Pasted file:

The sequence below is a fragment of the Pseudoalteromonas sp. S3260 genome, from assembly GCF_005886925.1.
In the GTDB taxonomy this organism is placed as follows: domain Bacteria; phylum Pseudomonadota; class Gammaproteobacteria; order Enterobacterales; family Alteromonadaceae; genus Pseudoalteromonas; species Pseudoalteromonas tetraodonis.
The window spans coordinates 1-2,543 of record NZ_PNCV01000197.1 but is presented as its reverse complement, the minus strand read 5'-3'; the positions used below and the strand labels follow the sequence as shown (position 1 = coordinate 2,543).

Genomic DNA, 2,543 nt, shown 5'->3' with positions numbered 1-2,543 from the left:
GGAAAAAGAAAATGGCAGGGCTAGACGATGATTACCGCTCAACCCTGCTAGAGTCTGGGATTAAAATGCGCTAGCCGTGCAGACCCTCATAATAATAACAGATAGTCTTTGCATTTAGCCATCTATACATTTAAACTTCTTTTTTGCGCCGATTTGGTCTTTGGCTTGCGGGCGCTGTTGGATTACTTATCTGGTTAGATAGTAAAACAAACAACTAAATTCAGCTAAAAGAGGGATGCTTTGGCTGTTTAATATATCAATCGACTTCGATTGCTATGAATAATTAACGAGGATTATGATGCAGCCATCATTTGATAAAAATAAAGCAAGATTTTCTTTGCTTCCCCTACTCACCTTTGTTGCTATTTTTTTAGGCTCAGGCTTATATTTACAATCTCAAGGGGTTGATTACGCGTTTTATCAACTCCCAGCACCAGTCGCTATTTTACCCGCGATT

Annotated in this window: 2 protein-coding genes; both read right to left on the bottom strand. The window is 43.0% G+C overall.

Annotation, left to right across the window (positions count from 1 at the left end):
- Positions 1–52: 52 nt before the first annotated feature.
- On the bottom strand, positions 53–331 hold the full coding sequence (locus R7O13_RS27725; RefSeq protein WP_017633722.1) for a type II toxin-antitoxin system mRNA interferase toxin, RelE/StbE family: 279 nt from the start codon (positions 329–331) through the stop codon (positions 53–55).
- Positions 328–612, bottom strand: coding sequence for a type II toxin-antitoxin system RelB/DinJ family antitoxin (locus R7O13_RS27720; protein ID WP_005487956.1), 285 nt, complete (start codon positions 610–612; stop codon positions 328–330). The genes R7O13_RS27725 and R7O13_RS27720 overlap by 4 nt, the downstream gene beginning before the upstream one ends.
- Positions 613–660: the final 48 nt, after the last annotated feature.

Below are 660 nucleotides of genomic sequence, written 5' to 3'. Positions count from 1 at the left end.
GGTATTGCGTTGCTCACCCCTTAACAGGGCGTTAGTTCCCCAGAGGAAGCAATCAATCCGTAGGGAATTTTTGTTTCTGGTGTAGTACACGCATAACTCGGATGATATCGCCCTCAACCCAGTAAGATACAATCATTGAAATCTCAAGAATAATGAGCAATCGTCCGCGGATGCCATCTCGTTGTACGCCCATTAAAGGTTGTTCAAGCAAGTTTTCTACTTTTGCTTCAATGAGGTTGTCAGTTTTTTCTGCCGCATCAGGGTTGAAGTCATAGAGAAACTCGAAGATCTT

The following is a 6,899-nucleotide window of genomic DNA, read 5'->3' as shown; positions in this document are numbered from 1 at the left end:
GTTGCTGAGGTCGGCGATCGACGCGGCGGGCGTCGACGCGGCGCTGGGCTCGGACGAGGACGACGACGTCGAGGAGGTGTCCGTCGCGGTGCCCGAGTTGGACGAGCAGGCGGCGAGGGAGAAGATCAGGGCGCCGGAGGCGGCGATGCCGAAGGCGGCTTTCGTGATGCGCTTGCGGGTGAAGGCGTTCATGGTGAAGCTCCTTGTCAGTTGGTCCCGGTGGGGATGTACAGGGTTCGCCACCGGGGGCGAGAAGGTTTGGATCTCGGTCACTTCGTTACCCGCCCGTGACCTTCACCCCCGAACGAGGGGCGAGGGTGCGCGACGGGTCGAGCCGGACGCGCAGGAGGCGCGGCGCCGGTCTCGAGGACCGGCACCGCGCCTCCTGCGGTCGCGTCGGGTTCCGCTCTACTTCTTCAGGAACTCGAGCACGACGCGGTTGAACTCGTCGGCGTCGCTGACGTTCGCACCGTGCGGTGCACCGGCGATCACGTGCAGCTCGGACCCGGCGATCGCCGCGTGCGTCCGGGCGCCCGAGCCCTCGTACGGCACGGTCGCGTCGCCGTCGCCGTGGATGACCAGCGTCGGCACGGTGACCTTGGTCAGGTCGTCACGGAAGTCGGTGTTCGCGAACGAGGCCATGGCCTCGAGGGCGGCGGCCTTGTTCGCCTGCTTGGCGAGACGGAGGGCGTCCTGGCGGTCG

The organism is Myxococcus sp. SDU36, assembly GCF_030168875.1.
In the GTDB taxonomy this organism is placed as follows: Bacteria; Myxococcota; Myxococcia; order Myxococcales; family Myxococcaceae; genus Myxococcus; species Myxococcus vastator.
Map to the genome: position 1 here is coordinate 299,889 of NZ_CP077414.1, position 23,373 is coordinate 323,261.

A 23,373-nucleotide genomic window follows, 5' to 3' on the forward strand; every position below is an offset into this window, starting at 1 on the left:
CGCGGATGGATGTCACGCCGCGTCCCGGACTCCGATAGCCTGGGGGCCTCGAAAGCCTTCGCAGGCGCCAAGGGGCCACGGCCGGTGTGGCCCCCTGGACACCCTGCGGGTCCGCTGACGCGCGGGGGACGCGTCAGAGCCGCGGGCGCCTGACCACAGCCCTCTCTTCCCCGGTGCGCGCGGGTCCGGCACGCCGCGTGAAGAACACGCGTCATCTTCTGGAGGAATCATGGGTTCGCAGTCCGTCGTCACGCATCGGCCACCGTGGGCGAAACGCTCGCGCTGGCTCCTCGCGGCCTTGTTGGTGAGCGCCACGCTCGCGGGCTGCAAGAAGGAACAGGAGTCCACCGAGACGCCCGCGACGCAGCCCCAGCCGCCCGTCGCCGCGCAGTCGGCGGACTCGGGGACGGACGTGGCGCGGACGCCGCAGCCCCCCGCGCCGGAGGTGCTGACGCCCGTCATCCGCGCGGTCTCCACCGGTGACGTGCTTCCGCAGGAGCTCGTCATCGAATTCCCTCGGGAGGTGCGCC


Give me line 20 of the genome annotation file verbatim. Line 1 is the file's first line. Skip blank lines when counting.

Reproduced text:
CGCGGATGGATGTCACGCCGCGTCCCGGACTCCGATAGCCTGGGGGCCTCGAAAGCCTTCGCAGGCGCCAAGGGGCCACGGCCGGTGTGGCCCCCTGGACACCCTGCGGGTCCGCTGACGCGCGGGGGACGCGTCAGAGCCGCGGGCGCCTGACCACAGCCCTCTCTTCCCCGGTGCGCGCGGGTCCGGCACGCCGCGTGAAGAACACGCGTCATCTTCTGGAGGAATCATGGGTTCGCAGTCCGTCGTCACGCATCGGCCACCGTGGGCGAAACGCTCGCGCTGGCTCCTCGCGGCCTTGTTGGTGAGCGCCACGCTCGCGGGCTGCAAGAAGGAACAGGAGTCCACCGAGACGCCCGCGACGCAGCCCCAGCCGCCCGTCGCCGCGCAGTCGGCGGACTCGGGGACGGACGTGGCGCGGACGCCGCAGCCCCCCGCGCCGGAGGTGCTGACGCCCGTCATCCGCGCGGTCTCCACCGGTGACGTGCTTCCGCAGGAGCTCGTCATCGAATTCCCTCGGGAGGTGCGCC